Luna Station Quarterly is a speculative fiction magazine featuring stories by emerging women authors.
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Gold Dust City 6. He Gives Way to the Road

A coat sways, and flaps in the early morning breeze. Its bottom is muddy, and stained. If you were able to inspect the coat closely, you’d find it a deep dark shade, consisting of a sleight material. The longer you’d stare, the more the stains, and caked matter would start to resemble shapes, faces, mouths, widened eyes full of knowing. If the light were to change on you, while your gaze was fixed on the coat it might decide to show you a brilliant, blinding gold. Or it would go sheer, like a prism distracting you with every angle. It would continue to change it’s presence to you, until you’d get so nauseous you’d be forced to look away.

The man’s eyes have been shaded from sight. Even if he had eyes, like we saw eyes, you wouldn’t be able to remark on their color, or emotion, for darkened clouds hung low over his head when his mood was especially grim. Only his mouth was visible, and it too, shifted in the wind and the growing light of this new day.

He watched the girl lying on her side, presumably asleep. He watches for a long time. It brings him comfort, on one of the lower levels of his remaining humanity. To see this impossible creature at a standstill is something he didn’t see often. She was draped in white, almost as white as her skin used to be. Most of her body now bears ominous, sporadic patches of discoloration (staining) from too many differing Sunstepping. Every Sun she had galloped under left her a little more brown, in places, and a little more burnt in others. The thin layers of her clothing were dirty, and irrevocably stained. Intricate patterns of blood smears, mud, grass stains, and burn holes, indistinguishable marks, and soot took over most of the once blindingly white fabric. Soot that gives her clothes a rainbow hue under certain, misty lights when they hit just right, crumples blackened and rotten-faced, more often then not. Her skin shone under the broken, yawning morning, illuminated (licked clean), working so hard to try and begin anew. Were she a snake, she’d have shed mountains of old skins throughout each landscape she passed through.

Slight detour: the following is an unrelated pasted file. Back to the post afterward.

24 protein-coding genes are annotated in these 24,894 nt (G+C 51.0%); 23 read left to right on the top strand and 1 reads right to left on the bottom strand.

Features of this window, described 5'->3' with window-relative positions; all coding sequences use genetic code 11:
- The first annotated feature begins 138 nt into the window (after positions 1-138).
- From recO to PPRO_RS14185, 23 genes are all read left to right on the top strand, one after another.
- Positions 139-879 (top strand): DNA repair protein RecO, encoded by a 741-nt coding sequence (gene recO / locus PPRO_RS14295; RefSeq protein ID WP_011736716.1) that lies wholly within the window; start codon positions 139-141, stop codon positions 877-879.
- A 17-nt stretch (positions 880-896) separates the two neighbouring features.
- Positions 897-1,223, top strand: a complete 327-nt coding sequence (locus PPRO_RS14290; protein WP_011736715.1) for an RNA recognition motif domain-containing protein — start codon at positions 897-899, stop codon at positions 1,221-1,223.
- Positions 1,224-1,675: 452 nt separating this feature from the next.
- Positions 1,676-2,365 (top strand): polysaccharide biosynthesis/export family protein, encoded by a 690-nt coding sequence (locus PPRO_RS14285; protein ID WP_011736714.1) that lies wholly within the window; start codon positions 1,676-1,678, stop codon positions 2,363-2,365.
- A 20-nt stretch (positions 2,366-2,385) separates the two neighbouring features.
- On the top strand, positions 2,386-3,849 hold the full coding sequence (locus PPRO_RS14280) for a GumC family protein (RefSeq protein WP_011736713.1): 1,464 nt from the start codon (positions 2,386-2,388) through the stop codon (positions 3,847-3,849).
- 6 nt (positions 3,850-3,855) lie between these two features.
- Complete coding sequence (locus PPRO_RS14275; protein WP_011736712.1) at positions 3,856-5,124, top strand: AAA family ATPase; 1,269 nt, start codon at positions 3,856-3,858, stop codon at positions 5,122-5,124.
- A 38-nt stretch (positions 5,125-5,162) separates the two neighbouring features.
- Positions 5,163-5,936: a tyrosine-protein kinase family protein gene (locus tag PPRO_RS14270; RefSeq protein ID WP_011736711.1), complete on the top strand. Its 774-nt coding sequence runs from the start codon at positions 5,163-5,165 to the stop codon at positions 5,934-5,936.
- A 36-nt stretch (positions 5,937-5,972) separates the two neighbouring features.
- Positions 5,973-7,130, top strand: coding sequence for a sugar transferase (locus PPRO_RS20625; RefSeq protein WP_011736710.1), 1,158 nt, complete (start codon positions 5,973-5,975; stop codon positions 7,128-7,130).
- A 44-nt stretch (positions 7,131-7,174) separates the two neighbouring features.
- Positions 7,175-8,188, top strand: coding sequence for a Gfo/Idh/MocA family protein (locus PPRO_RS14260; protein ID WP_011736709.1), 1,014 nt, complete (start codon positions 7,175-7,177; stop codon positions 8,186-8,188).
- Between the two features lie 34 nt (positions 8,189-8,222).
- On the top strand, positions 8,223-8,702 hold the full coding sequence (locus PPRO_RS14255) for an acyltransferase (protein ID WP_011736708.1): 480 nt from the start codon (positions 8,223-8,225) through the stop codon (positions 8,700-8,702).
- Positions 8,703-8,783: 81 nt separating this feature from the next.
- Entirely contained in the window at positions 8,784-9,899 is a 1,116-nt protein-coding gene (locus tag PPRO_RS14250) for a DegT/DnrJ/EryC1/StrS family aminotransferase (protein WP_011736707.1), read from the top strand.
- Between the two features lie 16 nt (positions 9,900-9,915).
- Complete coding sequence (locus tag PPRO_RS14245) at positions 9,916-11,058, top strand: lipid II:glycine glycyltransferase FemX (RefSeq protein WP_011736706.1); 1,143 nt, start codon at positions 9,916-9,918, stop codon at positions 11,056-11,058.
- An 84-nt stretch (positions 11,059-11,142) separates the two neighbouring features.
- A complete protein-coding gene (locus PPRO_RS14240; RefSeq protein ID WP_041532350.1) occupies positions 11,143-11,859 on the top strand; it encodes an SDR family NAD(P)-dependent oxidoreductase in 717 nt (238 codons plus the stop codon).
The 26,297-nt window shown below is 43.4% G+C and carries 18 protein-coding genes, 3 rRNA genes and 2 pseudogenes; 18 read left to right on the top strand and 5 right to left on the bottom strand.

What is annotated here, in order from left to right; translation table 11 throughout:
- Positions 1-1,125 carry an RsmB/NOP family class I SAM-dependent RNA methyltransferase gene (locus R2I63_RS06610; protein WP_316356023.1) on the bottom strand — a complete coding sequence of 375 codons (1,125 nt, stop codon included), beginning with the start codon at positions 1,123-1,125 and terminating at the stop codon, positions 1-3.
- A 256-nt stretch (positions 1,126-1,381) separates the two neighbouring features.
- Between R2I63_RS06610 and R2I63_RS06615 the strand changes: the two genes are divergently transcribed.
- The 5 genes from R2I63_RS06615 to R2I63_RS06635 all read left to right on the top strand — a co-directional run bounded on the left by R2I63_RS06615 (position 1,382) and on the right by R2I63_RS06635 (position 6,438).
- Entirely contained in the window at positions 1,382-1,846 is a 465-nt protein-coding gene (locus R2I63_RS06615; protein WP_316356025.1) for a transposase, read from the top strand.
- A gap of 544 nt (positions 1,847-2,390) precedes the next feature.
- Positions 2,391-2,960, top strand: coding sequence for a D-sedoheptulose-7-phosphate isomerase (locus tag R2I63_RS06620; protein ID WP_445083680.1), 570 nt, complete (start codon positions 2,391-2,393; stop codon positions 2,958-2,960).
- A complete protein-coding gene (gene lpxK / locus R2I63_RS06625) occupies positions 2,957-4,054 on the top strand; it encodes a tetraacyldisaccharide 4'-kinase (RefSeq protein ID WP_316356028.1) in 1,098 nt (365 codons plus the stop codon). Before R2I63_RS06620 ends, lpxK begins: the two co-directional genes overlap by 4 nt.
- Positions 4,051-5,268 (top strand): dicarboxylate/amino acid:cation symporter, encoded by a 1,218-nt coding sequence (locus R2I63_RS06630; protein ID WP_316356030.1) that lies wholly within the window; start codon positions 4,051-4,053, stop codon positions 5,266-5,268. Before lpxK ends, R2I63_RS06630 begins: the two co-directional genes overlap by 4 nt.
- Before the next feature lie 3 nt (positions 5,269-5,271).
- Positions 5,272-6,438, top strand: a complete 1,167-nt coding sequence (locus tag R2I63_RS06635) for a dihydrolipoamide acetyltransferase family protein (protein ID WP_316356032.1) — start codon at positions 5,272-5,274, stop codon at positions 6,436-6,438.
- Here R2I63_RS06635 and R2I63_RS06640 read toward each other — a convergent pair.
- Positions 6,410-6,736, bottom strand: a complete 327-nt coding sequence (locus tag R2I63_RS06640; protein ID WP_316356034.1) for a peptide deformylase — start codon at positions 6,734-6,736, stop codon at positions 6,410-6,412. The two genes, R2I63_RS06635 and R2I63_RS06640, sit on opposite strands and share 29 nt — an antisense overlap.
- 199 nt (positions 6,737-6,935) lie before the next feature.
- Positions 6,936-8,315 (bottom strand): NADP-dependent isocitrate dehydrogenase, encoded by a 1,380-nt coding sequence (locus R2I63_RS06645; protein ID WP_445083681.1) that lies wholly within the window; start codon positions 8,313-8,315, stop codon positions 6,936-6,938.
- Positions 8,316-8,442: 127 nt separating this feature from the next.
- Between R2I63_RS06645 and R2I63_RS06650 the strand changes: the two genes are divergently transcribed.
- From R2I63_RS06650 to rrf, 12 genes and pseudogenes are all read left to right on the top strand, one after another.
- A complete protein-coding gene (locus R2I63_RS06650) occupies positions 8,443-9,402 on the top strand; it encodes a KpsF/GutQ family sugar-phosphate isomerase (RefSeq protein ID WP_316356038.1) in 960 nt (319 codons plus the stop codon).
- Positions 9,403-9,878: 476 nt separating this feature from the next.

A new Sun was finally hanging up in the sky, after a time. It cast a sickly, yellow light over her body. She now looked like she was sleeping under an enormous spotlight, hardly moving at all, and, every now and again she reached her arms out for someone. Her dark hair had grown much since she started chasing him, he thought. Black, and now silver-threaded and Suns streaked. Her back was firmly facing away from him. The man was sure that if he were close enough to smell her hair, it would smell olden-maybe like beach sand caught with seaweed, ages of sweat, and something else. A scent almost indefinable. Madness, he supposed. Madness carried a feral scent, akin to the scent of wild animals; especially ones trapped or penned in small spaces for too long. She was lost, his girl. Lost and relentless, and you couldn’t ask for a worse combination than that. He had no pity left, not for her especially. You can’t pity someone who has willfully lost herself, who made pacts with her own blood to sustain her body in certain environments, who steals and bargains and whispers for help, BEGS for help, preys on the naivety and the wanting of others after she’s gotten herself stuck between here, and there. Alive with a scent, she circles around and around, fumbling across ground she cannot even see correctly. Places she doubts are truly there, yet she bulldozes over them on a single hope. She’s only survived this long because of the strength of her memories-her ability to channel them into her presence to manipulate her future. Self-pity, honor forsaken for the wanting. He has been in and out of her, erasing moments, drawing them anew-as from a black board out of his own memory. She thought about the gator who had guided her South and the bird, quite often, but there was too much she thought about and was no longer able to keep up with herself. She has all but forgotten about the sickly, rambling cat whose dying request almost led her to her doom, underneath thousands of frozen Sunflowers, and the secrets they had held between and beneath their stalks. He had underestimated their allegiance. He had wanted to give her the Moon-for it was as crazy as she was-but it could not find its way to her and everything had gone very wrong then. So she screams her memories into a breath, and here comes the big, bounding dog that yanks her free from the hungry earth, lifts her off of her feet, and releases her from those frozen cages. The man knew she was licked clean by the dog, and marked-as all animals mark their owners. How they knew each other the man wasn’t sure. Her memory was wide open, flashing like a greenlit field, before he removed her Sun. He watched quietly and secretly as she slept and, this he knew, dreamed about him. He decided she needed to face the road. The long road, maybe it would return her. He knew it wouldn’t stop her. She needed to return.

A bit about the author:

I enjoy whimsies, animals, the bizarre, surrealism, cinema, photography, and am often found seeking out the darkest corners of the literary world. I argue with my inner monologue all the time. Visit author page